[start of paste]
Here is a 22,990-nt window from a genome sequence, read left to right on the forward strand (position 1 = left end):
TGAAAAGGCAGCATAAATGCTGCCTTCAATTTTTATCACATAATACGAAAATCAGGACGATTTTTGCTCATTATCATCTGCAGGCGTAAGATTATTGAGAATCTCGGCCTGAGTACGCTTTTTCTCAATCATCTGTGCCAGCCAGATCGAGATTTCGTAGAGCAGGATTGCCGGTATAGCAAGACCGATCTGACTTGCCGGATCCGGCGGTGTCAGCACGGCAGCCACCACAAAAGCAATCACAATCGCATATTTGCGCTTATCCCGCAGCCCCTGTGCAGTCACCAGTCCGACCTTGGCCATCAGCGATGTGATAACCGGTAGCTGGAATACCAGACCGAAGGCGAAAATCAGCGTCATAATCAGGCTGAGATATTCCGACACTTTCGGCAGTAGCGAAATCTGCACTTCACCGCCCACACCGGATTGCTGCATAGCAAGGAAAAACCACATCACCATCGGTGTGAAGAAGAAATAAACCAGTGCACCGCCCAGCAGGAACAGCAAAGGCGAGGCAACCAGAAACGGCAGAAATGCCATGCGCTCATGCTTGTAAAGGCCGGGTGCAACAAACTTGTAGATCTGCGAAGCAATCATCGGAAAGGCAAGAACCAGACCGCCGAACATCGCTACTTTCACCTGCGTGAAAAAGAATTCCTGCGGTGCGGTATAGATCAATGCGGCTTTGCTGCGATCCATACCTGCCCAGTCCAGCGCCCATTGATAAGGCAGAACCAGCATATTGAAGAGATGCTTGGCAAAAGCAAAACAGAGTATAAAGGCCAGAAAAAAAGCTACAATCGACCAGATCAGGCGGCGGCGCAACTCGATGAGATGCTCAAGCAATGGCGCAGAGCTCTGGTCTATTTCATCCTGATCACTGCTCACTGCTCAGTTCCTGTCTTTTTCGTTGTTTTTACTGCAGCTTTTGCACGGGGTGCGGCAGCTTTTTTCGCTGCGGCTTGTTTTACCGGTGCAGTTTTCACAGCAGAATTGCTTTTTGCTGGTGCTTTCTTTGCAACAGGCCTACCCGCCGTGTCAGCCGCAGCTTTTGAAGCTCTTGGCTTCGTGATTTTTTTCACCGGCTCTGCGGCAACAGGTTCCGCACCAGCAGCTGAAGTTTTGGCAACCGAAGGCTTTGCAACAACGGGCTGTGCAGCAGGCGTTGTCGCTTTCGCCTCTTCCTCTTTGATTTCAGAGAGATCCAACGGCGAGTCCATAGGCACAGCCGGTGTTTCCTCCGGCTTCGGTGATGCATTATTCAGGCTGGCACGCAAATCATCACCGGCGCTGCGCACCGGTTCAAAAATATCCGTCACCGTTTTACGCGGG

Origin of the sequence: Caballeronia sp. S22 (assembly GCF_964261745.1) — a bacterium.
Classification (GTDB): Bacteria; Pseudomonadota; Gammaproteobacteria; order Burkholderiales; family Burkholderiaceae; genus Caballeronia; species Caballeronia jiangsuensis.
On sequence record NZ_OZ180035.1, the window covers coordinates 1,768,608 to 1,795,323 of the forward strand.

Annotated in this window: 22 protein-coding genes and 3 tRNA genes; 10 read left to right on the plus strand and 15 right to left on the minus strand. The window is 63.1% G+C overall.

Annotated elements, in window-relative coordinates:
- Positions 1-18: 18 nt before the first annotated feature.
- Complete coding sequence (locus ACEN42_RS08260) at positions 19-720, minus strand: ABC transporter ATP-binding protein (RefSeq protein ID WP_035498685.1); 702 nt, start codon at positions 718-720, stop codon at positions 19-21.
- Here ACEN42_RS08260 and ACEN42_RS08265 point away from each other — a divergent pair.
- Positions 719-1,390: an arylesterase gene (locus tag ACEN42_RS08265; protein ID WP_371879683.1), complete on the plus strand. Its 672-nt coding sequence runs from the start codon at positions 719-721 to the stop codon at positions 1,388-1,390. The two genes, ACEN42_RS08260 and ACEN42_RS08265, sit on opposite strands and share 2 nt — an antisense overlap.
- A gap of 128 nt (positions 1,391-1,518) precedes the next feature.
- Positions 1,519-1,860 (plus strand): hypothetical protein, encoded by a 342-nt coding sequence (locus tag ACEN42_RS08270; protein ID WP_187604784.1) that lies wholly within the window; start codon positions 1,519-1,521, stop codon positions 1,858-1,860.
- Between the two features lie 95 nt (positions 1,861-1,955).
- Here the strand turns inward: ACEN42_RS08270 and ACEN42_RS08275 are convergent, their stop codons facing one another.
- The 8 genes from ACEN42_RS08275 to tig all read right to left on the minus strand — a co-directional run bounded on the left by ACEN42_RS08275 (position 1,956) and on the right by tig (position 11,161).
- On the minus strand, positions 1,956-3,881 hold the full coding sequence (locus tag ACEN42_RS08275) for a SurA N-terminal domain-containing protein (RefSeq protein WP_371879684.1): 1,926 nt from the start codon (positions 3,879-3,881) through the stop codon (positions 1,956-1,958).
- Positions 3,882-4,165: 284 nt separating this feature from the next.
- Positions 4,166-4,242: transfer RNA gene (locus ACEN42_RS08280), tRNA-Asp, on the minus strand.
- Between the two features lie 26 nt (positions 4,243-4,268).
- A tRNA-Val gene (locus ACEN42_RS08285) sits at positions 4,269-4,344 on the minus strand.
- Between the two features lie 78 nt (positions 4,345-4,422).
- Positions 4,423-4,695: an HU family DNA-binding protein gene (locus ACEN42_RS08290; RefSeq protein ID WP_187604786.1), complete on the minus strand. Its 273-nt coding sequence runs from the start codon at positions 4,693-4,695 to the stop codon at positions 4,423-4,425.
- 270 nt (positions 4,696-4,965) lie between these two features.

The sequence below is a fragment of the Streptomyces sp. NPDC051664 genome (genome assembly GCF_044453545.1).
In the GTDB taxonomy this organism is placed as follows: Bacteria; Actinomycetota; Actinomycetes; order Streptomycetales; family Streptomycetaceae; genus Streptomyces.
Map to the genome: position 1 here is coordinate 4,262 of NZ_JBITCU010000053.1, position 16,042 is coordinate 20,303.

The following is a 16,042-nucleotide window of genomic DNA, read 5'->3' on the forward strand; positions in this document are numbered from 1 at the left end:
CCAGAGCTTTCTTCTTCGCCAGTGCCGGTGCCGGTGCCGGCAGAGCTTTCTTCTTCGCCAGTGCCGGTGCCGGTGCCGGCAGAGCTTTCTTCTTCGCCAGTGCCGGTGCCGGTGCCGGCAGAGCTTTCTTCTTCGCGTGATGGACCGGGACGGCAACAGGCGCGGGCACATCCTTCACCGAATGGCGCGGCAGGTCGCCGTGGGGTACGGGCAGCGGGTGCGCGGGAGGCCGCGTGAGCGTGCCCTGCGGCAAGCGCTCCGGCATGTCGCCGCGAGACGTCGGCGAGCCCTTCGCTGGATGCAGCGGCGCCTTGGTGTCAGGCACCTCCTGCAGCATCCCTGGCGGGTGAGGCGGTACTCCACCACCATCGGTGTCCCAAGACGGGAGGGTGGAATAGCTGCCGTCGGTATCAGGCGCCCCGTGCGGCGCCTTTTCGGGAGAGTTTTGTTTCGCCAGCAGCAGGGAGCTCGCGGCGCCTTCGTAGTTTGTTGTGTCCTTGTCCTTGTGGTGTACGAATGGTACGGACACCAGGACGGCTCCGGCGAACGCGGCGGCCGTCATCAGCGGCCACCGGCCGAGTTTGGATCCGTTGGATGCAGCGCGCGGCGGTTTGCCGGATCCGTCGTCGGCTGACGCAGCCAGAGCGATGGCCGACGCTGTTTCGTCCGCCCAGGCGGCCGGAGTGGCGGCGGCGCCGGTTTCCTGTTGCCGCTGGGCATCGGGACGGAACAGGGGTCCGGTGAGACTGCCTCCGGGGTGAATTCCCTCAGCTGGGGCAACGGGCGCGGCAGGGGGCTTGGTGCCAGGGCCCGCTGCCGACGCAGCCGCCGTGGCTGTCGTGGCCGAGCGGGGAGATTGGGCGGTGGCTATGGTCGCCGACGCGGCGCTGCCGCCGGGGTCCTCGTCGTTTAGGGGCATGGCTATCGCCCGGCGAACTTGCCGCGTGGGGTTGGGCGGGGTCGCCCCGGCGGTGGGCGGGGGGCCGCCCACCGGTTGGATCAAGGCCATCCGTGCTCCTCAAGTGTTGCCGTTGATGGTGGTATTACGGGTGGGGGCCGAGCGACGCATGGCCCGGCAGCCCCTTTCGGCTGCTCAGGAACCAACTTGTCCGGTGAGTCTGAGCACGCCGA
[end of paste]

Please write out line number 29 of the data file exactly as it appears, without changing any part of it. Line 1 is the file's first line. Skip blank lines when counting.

CCAGAGCTTTCTTCTTCGCCAGTGCCGGTGCCGGTGCCGGCAGAGCTTTCTTCTTCGCCAGTGCCGGTGCCGGTGCCGGCAGAGCTTTCTTCTTCGCCAGTGCCGGTGCCGGTGCCGGCAGAGCTTTCTTCTTCGCGTGATGGACCGGGACGGCAACAGGCGCGGGCACATCCTTCACCGAATGGCGCGGCAGGTCGCCGTGGGGTACGGGCAGCGGGTGCGCGGGAGGCCGCGTGAGCGTGCCCTGCGGCAAGCGCTCCGGCATGTCGCCGCGAGACGTCGGCGAGCCCTTCGCTGGATGCAGCGGCGCCTTGGTGTCAGGCACCTCCTGCAGCATCCCTGGCGGGTGAGGCGGTACTCCACCACCATCGGTGTCCCAAGACGGGAGGGTGGAATAGCTGCCGTCGGTATCAGGCGCCCCGTGCGGCGCCTTTTCGGGAGAGTTTTGTTTCGCCAGCAGCAGGGAGCTCGCGGCGCCTTCGTAGTTTGTTGTGTCCTTGTCCTTGTGGTGTACGAATGGTACGGACACCAGGACGGCTCCGGCGAACGCGGCGGCCGTCATCAGCGGCCACCGGCCGAGTTTGGATCCGTTGGATGCAGCGCGCGGCGGTTTGCCGGATCCGTCGTCGGCTGACGCAGCCAGAGCGATGGCCGACGCTGTTTCGTCCGCCCAGGCGGCCGGAGTGGCGGCGGCGCCGGTTTCCTGTTGCCGCTGGGCATCGGGACGGAACAGGGGTCCGGTGAGACTGCCTCCGGGGTGAATTCCCTCAGCTGGGGCAACGGGCGCGGCAGGGGGCTTGGTGCCAGGGCCCGCTGCCGACGCAGCCGCCGTGGCTGTCGTGGCCGAGCGGGGAGATTGGGCGGTGGCTATGGTCGCCGACGCGGCGCTGCCGCCGGGGTCCTCGTCGTTTAGGGGCATGGCTATCGCCCGGCGAACTTGCCGCGTGGGGTTGGGCGGGGTCGCCCCGGCGGTGGGCGGGGGGCCGCCCACCGGTTGGATCAAGGCCATCCGTGCTCCTCAAGTGTTGCCGTTGATGGTGGTATTACGGGTGGGGGCCGAGCGACGCATGGCCCGGCAGCCCCTTTCGGCTGCTCAGGAACCAACTTGTCCGGTGAGTCTGAGCACGCCGA